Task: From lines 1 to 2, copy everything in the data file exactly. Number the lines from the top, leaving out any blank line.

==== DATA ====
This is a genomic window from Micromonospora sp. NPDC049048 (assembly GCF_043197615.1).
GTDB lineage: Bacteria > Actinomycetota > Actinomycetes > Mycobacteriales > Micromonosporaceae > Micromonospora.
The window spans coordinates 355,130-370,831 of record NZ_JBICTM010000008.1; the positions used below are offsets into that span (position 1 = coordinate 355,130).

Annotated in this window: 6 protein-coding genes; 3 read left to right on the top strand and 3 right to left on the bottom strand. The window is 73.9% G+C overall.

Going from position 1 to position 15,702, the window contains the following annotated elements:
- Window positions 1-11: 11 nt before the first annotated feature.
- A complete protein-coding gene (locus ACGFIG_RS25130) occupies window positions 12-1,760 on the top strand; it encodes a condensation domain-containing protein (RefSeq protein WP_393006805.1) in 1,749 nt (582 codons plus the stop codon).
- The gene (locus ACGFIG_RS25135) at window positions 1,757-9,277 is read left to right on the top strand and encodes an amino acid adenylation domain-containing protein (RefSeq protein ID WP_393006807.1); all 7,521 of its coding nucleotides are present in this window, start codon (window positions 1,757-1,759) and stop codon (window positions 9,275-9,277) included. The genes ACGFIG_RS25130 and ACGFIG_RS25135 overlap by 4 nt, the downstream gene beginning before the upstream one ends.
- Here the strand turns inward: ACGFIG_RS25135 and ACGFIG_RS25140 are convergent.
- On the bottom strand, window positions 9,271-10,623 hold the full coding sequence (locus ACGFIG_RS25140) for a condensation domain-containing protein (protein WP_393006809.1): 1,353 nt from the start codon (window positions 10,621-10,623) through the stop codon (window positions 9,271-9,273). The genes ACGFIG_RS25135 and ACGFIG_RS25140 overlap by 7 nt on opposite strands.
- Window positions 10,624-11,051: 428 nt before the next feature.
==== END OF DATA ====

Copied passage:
This is a genomic window from Micromonospora sp. NPDC049048 (assembly GCF_043197615.1).
GTDB lineage: Bacteria > Actinomycetota > Actinomycetes > Mycobacteriales > Micromonosporaceae > Micromonospora.